Many individuals experience a variety of upsetting emotions in the process of divorce. Divorce is a time marked by enormous stress and change. Depending on our individual style, coping abilities, culture, values, and expectations we will face our feelings directly or not. How we choose to confront, embrace or deny our feelings will have a direct impact on our ability to move into the future with hope or fear.
Whether you were the ‘leaver’ or the ‘left’ in the divorce; your emotional experience will rise up to meet you at unexpected moments. They may arrive in the form of guilt, anger, regret, resentment, jealousy, sadness, anxiety, or any other legitimate feeling. Often, these emotions seem to come out of nowhere. They can leave you feeling ‘out of control’, confused, surprised, afraid, or curious. Just when you thought you were doing pretty well, along comes a burst of grief that can overwhelm you with frustration or pain. You may conclude “I must be going crazy”, “this is bad”, “what’s the matter with me?”, “I thought I was over this”. Will you take the necessary steps to accomplish the tasks of grief work by permitting the outward expression and validation of the losses implicit in divorce? Again, it is your attitude toward your unique emotional expressions that will ultimately determine the outcome of your divorce journey as one of health or dearth.
It is normal for some people to try to bury their feelings. Devoting time to processing feelings can not influence the past. The divorce has been finalized and it may seem to some like it is time to ‘move on’. Processing feelings can seem like a waste of time or an unnecessary focus on the past when one may want to speed into the future and leave the past behind. However, healing requires the integration of emotional experience. Emotion translates into ‘energy in motion’. When our feelings show up we need to give them the attention they require by putting them into healthy motion. Mourning is the action that is called for. Provide yourself with opportunities for your grief to express itself. Be patient. Be kind with yourself. Befriend your grief. It is a teacher and a spiritual guide. Feelings that go unexpressed will manifest and can become limiting beliefs, serious mental health concerns, or result in physical illness.
So, just what exactly are you supposed to do? How are you supposed to mourn? Just as your divorce journey is unique to you so is your grief journey. Your personality, life experience, and other current stressors will determine the strategies that will suit you best. Writing in a journal without censorship or judgment is a great tool for many people. Other people would prefer to find someone to talk to while sharing the details of the relationship often repetitively in an effort to make sense and find new meanings.
It can be difficult to find a non-judgmental listener who will allow tears, silence, and as much time as an individual requires to acknowledge the complexities of the grief and loss experience without trying to advise or fix the individual who is suffering. It is often helpful to join a support group, or find a therapist who can accompany you as you navigate the challenges that divorce invites. Many people find comfort in speaking with others who have survived the maelstrom of divorce and learned how to thrive in difficult waters. It is important to have at least two people with whom to share your challenges. Sometimes, people who love and care about you may say the wrong thing. It can be uncomfortable to bear witness to another’s pain. Societal messages can confuse the process and put unnecessary pressure on individuals to deny the full range of their emotional experience and ‘get over it’.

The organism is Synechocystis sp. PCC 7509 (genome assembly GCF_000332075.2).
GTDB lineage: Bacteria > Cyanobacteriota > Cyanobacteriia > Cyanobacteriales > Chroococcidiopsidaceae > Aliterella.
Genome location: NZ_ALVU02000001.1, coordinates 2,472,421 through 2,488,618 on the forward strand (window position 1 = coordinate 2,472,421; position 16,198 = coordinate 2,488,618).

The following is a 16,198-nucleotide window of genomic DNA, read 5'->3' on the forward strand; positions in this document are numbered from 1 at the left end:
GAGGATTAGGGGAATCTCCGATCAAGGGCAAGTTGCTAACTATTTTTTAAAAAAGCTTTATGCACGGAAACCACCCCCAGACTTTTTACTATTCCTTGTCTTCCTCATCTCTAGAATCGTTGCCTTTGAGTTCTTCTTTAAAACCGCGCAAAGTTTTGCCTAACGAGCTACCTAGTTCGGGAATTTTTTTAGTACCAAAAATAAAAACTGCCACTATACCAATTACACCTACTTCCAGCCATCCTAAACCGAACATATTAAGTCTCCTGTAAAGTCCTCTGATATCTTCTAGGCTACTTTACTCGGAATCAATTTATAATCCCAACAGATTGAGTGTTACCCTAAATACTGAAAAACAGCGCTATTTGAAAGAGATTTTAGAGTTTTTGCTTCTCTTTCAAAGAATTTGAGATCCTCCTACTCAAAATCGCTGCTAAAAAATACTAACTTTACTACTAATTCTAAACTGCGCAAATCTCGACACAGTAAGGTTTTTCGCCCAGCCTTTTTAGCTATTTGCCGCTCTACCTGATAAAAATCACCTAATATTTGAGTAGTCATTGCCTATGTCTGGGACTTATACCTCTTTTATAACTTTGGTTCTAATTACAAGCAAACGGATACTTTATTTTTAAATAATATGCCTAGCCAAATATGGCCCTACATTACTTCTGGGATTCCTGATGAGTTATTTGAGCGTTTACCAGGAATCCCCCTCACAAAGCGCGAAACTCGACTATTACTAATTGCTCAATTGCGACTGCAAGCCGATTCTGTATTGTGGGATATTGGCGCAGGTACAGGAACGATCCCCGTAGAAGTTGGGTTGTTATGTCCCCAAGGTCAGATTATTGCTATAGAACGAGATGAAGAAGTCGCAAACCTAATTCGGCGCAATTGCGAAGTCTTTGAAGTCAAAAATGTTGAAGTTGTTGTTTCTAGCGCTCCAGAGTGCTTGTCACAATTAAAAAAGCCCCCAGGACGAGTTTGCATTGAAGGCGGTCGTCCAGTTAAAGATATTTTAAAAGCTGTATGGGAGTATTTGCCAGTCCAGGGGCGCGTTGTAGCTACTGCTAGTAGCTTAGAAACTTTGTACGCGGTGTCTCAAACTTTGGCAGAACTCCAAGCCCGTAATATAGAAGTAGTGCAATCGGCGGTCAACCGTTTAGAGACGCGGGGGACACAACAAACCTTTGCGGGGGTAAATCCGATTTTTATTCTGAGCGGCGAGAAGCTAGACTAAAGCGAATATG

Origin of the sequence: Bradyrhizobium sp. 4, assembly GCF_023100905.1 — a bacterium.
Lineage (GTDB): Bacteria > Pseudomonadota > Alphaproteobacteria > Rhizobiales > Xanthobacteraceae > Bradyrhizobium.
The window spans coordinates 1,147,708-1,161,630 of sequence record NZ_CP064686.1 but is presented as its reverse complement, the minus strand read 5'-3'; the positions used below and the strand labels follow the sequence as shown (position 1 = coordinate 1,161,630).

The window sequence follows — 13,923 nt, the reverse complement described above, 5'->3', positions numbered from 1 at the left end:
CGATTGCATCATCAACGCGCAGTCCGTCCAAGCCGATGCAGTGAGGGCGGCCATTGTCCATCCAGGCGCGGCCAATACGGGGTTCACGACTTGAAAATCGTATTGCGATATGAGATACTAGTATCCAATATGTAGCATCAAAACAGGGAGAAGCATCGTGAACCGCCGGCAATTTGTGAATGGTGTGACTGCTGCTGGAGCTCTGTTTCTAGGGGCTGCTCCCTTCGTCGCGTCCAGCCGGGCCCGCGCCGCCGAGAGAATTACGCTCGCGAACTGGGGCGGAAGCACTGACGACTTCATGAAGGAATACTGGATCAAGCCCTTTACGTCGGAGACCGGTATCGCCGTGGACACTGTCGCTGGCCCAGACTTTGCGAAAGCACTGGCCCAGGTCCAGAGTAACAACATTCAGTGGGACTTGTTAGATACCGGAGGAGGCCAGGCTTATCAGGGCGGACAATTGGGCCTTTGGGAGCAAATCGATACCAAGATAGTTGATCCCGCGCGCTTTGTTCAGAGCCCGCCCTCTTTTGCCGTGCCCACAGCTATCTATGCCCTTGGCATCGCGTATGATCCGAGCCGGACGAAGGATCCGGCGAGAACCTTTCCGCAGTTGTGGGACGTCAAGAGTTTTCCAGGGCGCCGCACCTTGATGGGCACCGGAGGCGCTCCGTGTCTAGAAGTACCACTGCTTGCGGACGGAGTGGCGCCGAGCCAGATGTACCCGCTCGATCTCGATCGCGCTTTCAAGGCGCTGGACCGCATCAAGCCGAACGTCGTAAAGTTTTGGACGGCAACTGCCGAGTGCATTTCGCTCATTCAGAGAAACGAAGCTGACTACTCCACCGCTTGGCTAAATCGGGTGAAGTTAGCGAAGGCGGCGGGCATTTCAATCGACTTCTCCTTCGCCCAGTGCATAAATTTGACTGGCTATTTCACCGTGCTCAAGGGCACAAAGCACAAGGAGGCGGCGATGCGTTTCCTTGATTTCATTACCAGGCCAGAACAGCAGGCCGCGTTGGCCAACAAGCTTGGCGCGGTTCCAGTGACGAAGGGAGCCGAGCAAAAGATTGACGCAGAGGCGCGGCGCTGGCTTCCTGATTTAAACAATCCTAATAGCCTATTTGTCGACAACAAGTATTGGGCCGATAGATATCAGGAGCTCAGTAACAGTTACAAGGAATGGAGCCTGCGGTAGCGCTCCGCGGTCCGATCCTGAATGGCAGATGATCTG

Seek support from those who are naturally good listeners who have the desire to understand you and believe in your ability to integrate the divorce experience into your life with renewed energy, purpose, and hope.
You will know that you require more professional support if you find yourself asking this question. The aftermath of divorce can leave many people unprepared to manage the ruptures associated with the variety of losses including self-esteem, belonging, security, intimacy, dreams and goals, personality, identity, reputation, faith, influence, health, joy, and relationships with family, friends, and children.
If you find that you are experiencing signs and symptoms that persist and make living undesirable or unsafe, it is important to seek out a counsellor or other mental health professional. Dr. Alan Wolfelt has inspired a lot of my work in the area of grief and loss. I will conclude with a quotation from his helpful manual Transcending Divorce:
“Remember that good self-care is essential for you right now. To practice good self-care doesn’t mean you are feeling sorry for yourself or are selfish; rather, it means you are being compassionate with yourself and allowing yourself to heal. For it is in nurturing yourself, in allowing yourself the time and loving attention you need to mourn your lost marriage, that you will eventually find meaning in your continued living. It is having the courage to care for your own needs that you will eventually discover a fullness to live and love again”.
[su_heading style=”default” size=”13″ align=”left” margin=”20″ class=””]Samantha McGrath MA, is a Solution-Focused counsellor in private practice in the town of Aurora and City of Toronto. She works with children, adolescents, and adults in a collaborative working environment to improve feelings of competence and overall health and wellbeing. To contact Samantha, visit her website at www.smcgrathcounselling.com or call (416) 700-7822.[/su_heading]